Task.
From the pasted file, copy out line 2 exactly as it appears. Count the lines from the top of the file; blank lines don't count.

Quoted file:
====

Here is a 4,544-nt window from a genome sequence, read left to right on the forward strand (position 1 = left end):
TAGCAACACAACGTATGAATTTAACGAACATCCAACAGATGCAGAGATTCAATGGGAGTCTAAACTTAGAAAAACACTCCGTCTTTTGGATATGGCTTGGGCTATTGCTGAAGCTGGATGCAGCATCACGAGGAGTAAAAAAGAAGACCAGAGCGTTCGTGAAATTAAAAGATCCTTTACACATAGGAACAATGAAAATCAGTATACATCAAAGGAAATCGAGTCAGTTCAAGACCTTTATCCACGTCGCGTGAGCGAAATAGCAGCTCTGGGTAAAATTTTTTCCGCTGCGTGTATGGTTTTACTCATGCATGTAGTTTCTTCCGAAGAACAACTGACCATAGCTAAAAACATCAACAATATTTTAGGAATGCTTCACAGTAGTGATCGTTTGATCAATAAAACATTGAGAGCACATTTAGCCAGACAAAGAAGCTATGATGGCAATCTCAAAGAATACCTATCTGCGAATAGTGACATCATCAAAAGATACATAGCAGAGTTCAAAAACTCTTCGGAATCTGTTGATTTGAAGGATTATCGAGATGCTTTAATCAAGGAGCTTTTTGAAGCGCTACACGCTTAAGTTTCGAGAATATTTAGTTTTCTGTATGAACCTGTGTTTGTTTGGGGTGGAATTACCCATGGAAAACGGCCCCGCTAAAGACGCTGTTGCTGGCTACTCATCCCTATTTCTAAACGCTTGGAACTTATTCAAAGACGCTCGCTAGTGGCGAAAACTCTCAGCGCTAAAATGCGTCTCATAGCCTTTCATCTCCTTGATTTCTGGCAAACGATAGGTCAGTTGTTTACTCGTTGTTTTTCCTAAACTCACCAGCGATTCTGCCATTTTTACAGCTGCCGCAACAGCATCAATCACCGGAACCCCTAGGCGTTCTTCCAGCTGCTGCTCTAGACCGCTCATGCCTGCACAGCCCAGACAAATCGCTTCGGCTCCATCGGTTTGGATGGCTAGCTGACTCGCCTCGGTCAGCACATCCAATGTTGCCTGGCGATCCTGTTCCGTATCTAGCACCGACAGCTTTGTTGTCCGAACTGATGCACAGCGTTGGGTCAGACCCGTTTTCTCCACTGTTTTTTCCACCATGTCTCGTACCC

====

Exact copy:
TAGCAACACAACGTATGAATTTAACGAACATCCAACAGATGCAGAGATTCAATGGGAGTCTAAACTTAGAAAAACACTCCGTCTTTTGGATATGGCTTGGGCTATTGCTGAAGCTGGATGCAGCATCACGAGGAGTAAAAAAGAAGACCAGAGCGTTCGTGAAATTAAAAGATCCTTTACACATAGGAACAATGAAAATCAGTATACATCAAAGGAAATCGAGTCAGTTCAAGACCTTTATCCACGTCGCGTGAGCGAAATAGCAGCTCTGGGTAAAATTTTTTCCGCTGCGTGTATGGTTTTACTCATGCATGTAGTTTCTTCCGAAGAACAACTGACCATAGCTAAAAACATCAACAATATTTTAGGAATGCTTCACAGTAGTGATCGTTTGATCAATAAAACATTGAGAGCACATTTAGCCAGACAAAGAAGCTATGATGGCAATCTCAAAGAATACCTATCTGCGAATAGTGACATCATCAAAAGATACATAGCAGAGTTCAAAAACTCTTCGGAATCTGTTGATTTGAAGGATTATCGAGATGCTTTAATCAAGGAGCTTTTTGAAGCGCTACACGCTTAAGTTTCGAGAATATTTAGTTTTCTGTATGAACCTGTGTTTGTTTGGGGTGGAATTACCCATGGAAAACGGCCCCGCTAAAGACGCTGTTGCTGGCTACTCATCCCTATTTCTAAACGCTTGGAACTTATTCAAAGACGCTCGCTAGTGGCGAAAACTCTCAGCGCTAAAATGCGTCTCATAGCCTTTCATCTCCTTGATTTCTGGCAAACGATAGGTCAGTTGTTTACTCGTTGTTTTTCCTAAACTCACCAGCGATTCTGCCATTTTTACAGCTGCCGCAACAGCATCAATCACCGGAACCCCTAGGCGTTCTTCCAGCTGCTGCTCTAGACCGCTCATGCCTGCACAGCCCAGACAAATCGCTTCGGCTCCATCGGTTTGGATGGCTAGCTGACTCGCCTCGGTCAGCACATCCAATGTTGCCTGGCGATCCTGTTCCGTATCTAGCACCGACAGCTTTGTTGTCCGAACTGATGCACAGCGTTGGGTCAGACCCGTTTTCTCCACTGTTTTTTCCACCATGTCTCGTACCC